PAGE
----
Intertidal Examination: Competition Between an Invasive and Endemic Species

Baillie CJ & Grabowski JH (2018) Competitive and agonistic interactions between the invasive Asian shore crab and juvenile American lobster. Ecology.DOI: 10.1002/ecy.2432

Setting the Scene

The year is 1988 and Hemigrapsus sanguineus has just landed in New Jersey. With its aggressive nature and lack of predators to keep the population in check, the Asian shore crab capitalizes on the situation and expands its range. Flash forward to the present day and the crab can be found as far south as North Carolina and is infringing into Maine. The research conducted by Baillie and colleagues focused in on Asian shore crab populations along the northern front in the waters of New England.

 

Asian shore crab, Hemigrapsus sanguineus. Source: Wikimedia

 

Within the waters of Maine dwells the American lobster, Homarus americanus. The lobster is an ecologically and economically important crustacean to the waters of New England. However, the species faces a multitude of threats; including over-fishing, predation and climate change. As the Asian shore crab increases its range, the lobster may also be vulnerable to the ten-legged assailant. 90% of the crab species found in the intertidal zones of southern New England are comprised of the Asian shore crab and there’s reason to believe the crab will voyage northward into waters historically rich with lobster.

Currently what separates the two species is their preference for habitat. The lobster makes its home in the subtidal waters. Whereas the shore crab is found in shallower waters of the rocky intertidal zone. What separates these two habitats is the water depth and whether or not the tide recedes enough to expose decapods to the harsh conditions of the dry world. However, there is evidence of Asian shore crabs trekking to deeper depths and potentially interacting with more lobster. These initial subtidal zones, where the shore crabs are increasingly encroaching,  are noted to be important nurseries for juvenile lobsters. The abundant light and copious number of prey permit juvenile lobsters to grow at faster rates than if they were living at deeper depths.

The Fight is On

The researchers, Baillie and colleagues, were interested in understanding how the populations of the Asian shore crab and the American lobster are interacting in the shallows and what was determining the outcome of these interactions; should we be worried about our important fisheries or can they withstand the invasion?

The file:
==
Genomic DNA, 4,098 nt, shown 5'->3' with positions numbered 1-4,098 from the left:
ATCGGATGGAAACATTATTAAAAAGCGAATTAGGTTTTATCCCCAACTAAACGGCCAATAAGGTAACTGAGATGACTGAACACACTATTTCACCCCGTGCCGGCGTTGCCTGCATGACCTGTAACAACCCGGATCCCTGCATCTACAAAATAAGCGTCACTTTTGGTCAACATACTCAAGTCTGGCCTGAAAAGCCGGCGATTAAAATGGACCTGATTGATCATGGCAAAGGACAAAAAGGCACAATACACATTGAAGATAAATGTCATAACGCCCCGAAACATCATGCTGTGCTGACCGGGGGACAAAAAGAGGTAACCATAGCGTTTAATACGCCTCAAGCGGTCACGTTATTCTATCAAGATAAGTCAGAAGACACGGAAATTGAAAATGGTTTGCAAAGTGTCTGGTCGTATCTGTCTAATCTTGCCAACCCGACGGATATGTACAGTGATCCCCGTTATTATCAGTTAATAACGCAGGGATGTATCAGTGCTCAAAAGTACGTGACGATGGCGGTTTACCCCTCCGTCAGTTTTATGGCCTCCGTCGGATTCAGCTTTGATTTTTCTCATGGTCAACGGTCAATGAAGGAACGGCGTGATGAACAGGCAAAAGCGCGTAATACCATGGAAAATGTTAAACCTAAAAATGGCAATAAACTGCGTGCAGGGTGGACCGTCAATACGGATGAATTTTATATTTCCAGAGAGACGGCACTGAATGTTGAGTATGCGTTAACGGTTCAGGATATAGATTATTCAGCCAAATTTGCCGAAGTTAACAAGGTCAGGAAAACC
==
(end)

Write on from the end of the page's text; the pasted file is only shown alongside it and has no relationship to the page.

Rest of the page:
From 2013-2017 the researchers surveyed areas in northern Massachusetts, where Asian shore crabs are observed in copious numbers already, for abundance of both species. Over the five year period, they found that as the density of Asian shore crabs increased, the density of lobster decreased. Upon collecting this information Baillie and his colleagues ran three experiments, with numerous individuals, to understand how the species were interacting together. Each experiment consisted of both species in a saltwater tank with a food source in the center and either species placed at opposite ends of the tank:

  1. One individual from each species
  2. One lobster, with time to adjust to the tank, and varying numbers of shore crabs to mimic natural settings
  3. Various life stages of lobster, primarily juvenile lobsters

Lobsters that were able to reside in their shelter prior to the introduction of the crabs (Experiment 2) were much more aggressive toward the outsiders than the lobsters who were put in the tank simultaneously with the crabs. This is action is primarily because of “Game Theory“. Game theory predicts that an individual who possesses a resource will discern the value of their habitat and defend the resource more than a passerby.

For all three experiments the lobsters acted aggressively toward the crabs. However, there was a reversal of roles once juvenile lobster are introduced into the experiments (Experiment 3) instead of the adult lobsters. Not only were the crabs more aggressive, the crabs also displaced the lobster. Because the juvenile lobster were smaller than their adult counterparts, the invasive crabs were able to enter the lobster shelters and force out the juvenile lobsters.

 

Two juvenile lobsters. Source: NOAA
Impact

Adult lobster may be aggressive toward the new invasive species, and the quality of their magnificent adult lobster life remains intact, but in earlier life stages, the lobster is more vulnerable. The displacement of young lobsters limits their shelter in the shallow intertidal zone exposing them more to predation either directly from the Asian shore crab or other species.

While the shallow intertidal zone is only the brim of lobster habitat, it’s critical to acknowledge the encroachment of the invasive Asian shore crab. The crab species may not displace the adult population of American lobster but the work done by Baillie and colleagues predicts a struggle of important nursery grounds for the juvenile lobster, which may lead to complications in the future. This conflict of the intertidal will only persist as the crab expands its range northward.

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Aidan Barry

I am in the process of earning my Master's in Natural Resources from the University of Connecticut. I am fascinated by potential shifts in biological processes due to climate change. My research is focused on how sea level rise and restoration practices may alter biogeochemical processes of salt marsh vegetation as well as the microbial community. When I'm not in the lab or covered in marsh muck, there's a god chance I'm down at the beach either surfing or fishing.

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